Open access in medical journals

Rebecca Aris interviews Richard Smith, former editor-in-chief of the BMJ

In our medical communications month, former editor-in-chief of the BMJ, Richard Smith speaks with pharmaphorum about the importance of the open access model of journal publishing.

Richard Smith worked at the BMJ for 25 years, during which time he served as editor-in chief for 13 years. Throughout his career, he has observed a lot of changes and trends in journal publishing, which he shares with us in this interview.

He speaks with us about the importance of open access in medical publishing and on why he expects scientific publishing to look very different in twenty years’ time.

To listen to the full interview, please click on the play button below, with a shortened transcript further below.



0:15 – Richard’s background and current focus.

01:52 – Some of the biggest challenges Richard faced as editor of the BMJ.

03:56 – What changes Richard has noted in scientific publishing over the course of his career.

05:48 – What he blogs about.

07:05 – Why libel action is such a big issue and what problems it causes.

10:03 – Why the open access model in medical journals is so important.

13:01 – What changes we can anticipate in scientific publishing over the course of the next ten years.

Interview summary

RA: Richard, thank you for agreeing to take part, for those not familiar with you, could you please introduce yourself?

RS: I always introduce myself by saying I am best known for what I’m not. I was the editor of the BMJ, and also the chief executive of the BMJ Publishing Group, but I’m not anymore. And I’m not Arthur Smith the comedian, but I am his brother.

These days the main thing I do is direct the UnitedHealth Chronic Disease Initiative. The UnitedHealth is a $120 billion US health and wellbeing company, but I run a philanthropic campaign whereby together with the National Heart, Lung and Blood Institute, which is part of the National Institute of Health in the US, we have 11 centres in lower middle income countries doing research, developing capacity, and creating policy around non-communicable disease, meaning heart disease, diabetes, chronic obstructive pulmonary disease and common cancers.

There’s a pandemic of these diseases sweeping through lower middle income countries, and up until now not much has been done.

I’m also a professor of sorts at both Imperial College and Warwick, I’m the chair of a start-up called Patients Know Best and, I’m the chair of the Cochrane library oversight committee.


“…we’ve a long way to go with fully transforming the publishing of science.”


RA: What were some of the biggest challenges you faced as editor of the BMJ?

RS: Initially it was to move the journal on from being too close to the British Medical Association (BMA). When I started as editor of the journal in 1991 we used to have about 10 pages of the journal devoted to reporting on BMA issues, which seemed disproportionate. So we cut that down to one, which caused quite a lot of problems within the BMA, and there were big debates about it.

And of course this was the time when the internet first appeared. We saw early on that this was quite an opportunity for the BMJ, because it’s not as dependent on subscriptions as other journals. When we began putting the BMJ on the web in about 1994 I think there were only several thousand websites in the world, whereas now there are multiple millions.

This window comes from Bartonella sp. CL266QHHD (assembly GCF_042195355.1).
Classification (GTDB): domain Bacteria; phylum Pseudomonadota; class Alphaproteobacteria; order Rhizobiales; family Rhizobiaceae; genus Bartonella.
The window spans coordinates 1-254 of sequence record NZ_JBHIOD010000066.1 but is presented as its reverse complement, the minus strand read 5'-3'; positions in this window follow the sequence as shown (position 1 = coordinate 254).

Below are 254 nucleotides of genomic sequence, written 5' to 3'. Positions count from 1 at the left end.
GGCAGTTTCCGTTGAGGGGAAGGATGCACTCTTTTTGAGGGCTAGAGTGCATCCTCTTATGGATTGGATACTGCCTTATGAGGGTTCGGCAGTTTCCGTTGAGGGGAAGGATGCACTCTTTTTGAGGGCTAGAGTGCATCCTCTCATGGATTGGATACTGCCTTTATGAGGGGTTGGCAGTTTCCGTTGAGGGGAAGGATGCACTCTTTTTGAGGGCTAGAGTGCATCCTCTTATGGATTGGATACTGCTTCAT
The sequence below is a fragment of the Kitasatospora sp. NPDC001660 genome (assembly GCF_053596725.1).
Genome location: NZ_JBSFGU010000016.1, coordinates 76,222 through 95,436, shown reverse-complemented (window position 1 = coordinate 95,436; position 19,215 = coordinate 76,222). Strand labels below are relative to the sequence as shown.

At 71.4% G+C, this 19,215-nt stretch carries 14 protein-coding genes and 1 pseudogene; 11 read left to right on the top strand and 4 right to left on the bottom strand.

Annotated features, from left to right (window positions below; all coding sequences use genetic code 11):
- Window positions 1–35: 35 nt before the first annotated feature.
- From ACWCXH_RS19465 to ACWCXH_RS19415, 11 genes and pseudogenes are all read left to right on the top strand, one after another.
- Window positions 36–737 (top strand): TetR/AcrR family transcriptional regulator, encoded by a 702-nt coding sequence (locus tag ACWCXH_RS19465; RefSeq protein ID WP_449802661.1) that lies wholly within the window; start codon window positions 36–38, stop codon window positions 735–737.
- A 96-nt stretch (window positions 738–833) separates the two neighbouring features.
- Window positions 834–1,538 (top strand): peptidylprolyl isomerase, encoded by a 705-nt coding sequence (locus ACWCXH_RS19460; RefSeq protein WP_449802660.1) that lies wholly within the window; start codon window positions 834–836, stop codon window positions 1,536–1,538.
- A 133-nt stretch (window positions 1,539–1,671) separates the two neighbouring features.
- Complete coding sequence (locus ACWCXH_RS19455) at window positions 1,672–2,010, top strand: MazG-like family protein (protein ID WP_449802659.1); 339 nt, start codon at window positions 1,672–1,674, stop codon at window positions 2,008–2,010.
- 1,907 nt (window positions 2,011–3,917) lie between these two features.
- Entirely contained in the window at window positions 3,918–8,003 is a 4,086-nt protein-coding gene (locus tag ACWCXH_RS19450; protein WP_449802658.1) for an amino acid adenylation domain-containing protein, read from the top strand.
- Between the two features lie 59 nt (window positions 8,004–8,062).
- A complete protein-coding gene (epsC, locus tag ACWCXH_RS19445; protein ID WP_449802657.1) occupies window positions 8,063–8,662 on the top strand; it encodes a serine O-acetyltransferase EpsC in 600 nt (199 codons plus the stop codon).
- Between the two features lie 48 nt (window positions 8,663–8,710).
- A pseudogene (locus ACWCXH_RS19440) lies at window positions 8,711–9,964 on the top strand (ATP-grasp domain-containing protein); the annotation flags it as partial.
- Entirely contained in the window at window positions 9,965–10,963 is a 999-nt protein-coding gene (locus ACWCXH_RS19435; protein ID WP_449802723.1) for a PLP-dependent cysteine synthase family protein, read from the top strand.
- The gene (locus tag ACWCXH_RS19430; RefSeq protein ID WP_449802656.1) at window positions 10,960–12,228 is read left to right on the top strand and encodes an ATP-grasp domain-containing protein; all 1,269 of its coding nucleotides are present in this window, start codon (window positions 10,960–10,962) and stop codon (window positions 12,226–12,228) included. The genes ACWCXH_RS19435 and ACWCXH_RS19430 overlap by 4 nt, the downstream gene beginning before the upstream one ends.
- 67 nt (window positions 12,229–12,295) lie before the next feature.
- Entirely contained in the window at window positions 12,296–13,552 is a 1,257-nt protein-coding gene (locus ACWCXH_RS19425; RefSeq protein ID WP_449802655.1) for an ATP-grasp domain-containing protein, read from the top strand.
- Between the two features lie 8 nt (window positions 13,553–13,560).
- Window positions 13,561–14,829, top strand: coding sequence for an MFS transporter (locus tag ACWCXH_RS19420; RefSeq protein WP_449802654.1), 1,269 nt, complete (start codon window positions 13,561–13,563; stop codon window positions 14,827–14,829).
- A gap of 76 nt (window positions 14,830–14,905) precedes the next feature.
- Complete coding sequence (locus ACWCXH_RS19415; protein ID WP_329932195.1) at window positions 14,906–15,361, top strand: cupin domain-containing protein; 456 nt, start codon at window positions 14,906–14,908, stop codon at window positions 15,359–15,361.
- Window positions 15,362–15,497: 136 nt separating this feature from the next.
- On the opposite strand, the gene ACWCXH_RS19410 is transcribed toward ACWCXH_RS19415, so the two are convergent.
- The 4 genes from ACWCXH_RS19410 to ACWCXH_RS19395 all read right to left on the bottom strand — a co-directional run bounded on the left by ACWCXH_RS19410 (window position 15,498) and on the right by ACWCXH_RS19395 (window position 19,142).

We put the journal on the web for free but keeping it free and open-access was quite a challenge. After I left in 2004 the BMJ did begin to charge for access to the value-added material, the editorials and suchlike. Although the research I’m pleased to say has always remained free within the BMJ, and fully open access.


“In a nutshell, libel is restricting scientific debate…”


RA: What changes have you noticed in the scientific publishing over the course of your career?

RS: In some ways things have changed quite a lot in so far as when I began there were no electronic versions of journals. In fact when I was first at the BMJ in 1979, the journal was set in hot metal, you’d have to go into a museum now to see a printing press like that! I can remember when we debated whether it was important to have an electronic version and nobody was very sure how anybody was going to make money out of it.

But I’d say overall I think we still haven’t used the full possibilities of the web. Other industries have been transformed by the appearance of the internet but that’s not really true with journals. In many ways they are remarkably similar to how they were a very long time ago.

Just before I left the BMJ we published the 50-year results of the British Doctors study, and we published the first results some 50 years earlier. The two papers were remarkably similar. So we’ve a long way to go with fully transforming the publishing of science.


“Other industries have been transformed by the appearance of the internet but that’s not really true with journals.”


RA: You discussed in a recent blog post the threat of libel action towards the BMJ, why do you think this is such a big issue and what problems does it cause?

RS: There’s been a lot of publicity recently for some of the awful problems that have been caused by libel. In a nutshell, libel is restricting scientific debate. If there appears to be a problem with a drug or device and somebody wants to publish on it, manufacturers of those products may be tempted to try to block disclosure of that information.